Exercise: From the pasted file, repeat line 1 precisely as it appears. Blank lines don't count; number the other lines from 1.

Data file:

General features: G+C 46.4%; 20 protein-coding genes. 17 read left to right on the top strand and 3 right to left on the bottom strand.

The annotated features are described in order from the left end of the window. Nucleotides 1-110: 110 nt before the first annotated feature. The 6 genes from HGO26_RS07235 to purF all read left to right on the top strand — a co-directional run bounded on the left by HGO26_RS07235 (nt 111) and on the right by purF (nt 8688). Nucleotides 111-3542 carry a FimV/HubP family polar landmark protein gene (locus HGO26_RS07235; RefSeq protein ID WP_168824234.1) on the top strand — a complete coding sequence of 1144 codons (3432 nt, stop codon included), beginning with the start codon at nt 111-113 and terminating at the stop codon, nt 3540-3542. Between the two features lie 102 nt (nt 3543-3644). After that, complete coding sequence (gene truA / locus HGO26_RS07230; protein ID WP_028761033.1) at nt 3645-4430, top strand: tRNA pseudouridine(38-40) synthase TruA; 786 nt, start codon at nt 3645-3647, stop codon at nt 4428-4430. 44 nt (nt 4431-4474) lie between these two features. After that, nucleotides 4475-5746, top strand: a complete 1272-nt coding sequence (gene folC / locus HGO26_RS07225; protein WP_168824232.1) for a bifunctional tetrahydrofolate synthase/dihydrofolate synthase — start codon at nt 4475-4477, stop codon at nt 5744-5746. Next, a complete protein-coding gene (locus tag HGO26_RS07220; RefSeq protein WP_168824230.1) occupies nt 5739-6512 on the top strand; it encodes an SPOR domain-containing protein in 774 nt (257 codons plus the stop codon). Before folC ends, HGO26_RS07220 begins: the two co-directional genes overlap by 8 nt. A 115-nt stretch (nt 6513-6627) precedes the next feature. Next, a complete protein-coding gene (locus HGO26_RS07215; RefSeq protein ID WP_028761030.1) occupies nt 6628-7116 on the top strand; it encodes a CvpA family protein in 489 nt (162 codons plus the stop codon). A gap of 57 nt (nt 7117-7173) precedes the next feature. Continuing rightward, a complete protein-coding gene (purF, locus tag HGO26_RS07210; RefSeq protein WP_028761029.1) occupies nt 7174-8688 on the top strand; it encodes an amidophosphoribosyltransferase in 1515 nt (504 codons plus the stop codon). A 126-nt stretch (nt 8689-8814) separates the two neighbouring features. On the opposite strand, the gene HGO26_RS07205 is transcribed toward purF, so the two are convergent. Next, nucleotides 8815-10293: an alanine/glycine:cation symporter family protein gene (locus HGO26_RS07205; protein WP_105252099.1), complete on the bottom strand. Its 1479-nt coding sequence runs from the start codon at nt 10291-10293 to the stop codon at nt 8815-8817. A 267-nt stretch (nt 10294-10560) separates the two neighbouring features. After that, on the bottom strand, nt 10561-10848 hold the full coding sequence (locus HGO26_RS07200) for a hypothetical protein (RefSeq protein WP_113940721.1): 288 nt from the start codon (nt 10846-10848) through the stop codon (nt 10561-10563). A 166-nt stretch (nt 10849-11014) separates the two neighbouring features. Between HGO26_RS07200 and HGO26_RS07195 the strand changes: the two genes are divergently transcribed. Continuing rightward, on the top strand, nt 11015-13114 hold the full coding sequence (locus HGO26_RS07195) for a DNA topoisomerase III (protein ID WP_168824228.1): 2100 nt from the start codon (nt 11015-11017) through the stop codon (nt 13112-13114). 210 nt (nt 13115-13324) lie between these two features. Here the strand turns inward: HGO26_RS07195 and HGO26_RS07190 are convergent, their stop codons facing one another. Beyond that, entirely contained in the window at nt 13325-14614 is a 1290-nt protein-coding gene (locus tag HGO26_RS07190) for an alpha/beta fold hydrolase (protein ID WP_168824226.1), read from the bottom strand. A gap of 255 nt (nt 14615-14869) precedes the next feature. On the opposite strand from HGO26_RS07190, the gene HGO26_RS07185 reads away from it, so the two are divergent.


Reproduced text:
General features: G+C 46.4%; 20 protein-coding genes. 17 read left to right on the top strand and 3 right to left on the bottom strand.